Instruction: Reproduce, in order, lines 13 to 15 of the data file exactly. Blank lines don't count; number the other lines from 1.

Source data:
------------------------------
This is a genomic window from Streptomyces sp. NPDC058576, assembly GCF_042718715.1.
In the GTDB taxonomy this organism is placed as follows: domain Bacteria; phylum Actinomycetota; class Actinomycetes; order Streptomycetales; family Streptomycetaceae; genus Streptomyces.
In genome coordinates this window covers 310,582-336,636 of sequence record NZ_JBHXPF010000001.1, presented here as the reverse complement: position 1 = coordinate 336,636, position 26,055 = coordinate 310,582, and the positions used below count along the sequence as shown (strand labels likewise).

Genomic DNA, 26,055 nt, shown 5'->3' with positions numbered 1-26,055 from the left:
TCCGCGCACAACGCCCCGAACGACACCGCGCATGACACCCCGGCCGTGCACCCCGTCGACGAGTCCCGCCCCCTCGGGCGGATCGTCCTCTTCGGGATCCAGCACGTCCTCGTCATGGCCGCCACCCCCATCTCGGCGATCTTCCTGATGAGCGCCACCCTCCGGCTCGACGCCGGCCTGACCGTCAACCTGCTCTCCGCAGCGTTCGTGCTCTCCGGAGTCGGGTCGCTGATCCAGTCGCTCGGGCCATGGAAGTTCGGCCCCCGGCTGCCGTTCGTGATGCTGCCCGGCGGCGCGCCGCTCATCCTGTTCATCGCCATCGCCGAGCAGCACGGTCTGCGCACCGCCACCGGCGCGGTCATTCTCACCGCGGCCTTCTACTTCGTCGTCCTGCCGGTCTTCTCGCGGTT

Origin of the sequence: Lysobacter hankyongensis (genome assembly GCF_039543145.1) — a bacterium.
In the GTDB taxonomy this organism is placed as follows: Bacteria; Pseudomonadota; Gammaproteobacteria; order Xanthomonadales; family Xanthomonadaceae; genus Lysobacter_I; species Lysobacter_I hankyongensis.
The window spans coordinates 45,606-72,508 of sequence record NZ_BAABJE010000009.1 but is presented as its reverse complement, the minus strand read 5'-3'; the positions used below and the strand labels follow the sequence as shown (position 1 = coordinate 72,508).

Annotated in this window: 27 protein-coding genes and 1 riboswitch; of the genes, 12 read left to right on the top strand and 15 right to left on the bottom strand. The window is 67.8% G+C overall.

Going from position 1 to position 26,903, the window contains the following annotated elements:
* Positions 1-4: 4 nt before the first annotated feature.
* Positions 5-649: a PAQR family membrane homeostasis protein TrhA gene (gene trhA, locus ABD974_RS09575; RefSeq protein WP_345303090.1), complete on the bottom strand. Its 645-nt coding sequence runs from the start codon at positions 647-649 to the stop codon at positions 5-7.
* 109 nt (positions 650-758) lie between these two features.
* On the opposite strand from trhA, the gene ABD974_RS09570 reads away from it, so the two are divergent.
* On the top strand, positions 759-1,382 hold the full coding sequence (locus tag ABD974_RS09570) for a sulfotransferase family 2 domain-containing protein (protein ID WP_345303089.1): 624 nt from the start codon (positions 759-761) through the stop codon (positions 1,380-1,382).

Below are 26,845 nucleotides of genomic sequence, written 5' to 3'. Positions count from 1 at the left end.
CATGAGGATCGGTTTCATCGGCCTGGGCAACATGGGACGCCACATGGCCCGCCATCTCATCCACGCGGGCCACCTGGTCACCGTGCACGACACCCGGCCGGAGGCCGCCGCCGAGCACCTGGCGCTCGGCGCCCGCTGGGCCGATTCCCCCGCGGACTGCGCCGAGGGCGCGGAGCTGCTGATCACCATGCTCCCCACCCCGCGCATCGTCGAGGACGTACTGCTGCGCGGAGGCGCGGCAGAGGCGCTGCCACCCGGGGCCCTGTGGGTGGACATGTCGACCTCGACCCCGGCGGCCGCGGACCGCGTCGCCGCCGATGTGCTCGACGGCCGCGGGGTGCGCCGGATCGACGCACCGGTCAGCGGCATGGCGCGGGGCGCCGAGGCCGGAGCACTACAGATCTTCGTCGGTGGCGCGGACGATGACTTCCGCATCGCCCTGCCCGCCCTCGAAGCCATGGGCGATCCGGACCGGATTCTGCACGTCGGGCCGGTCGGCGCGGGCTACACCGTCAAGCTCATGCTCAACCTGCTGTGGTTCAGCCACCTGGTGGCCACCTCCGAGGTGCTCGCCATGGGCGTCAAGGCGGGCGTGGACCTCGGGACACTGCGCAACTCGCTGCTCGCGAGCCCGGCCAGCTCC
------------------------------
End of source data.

* 109 nt (positions 650-758) lie between these two features.
* On the opposite strand from trhA, the gene ABD974_RS09570 reads away from it, so the two are divergent.
* On the top strand, positions 759-1,382 hold the full coding sequence (locus tag ABD974_RS09570) for a sulfotransferase family 2 domain-containing protein (protein ID WP_345303089.1): 624 nt from the start codon (positions 759-761) through the stop codon (positions 1,380-1,382).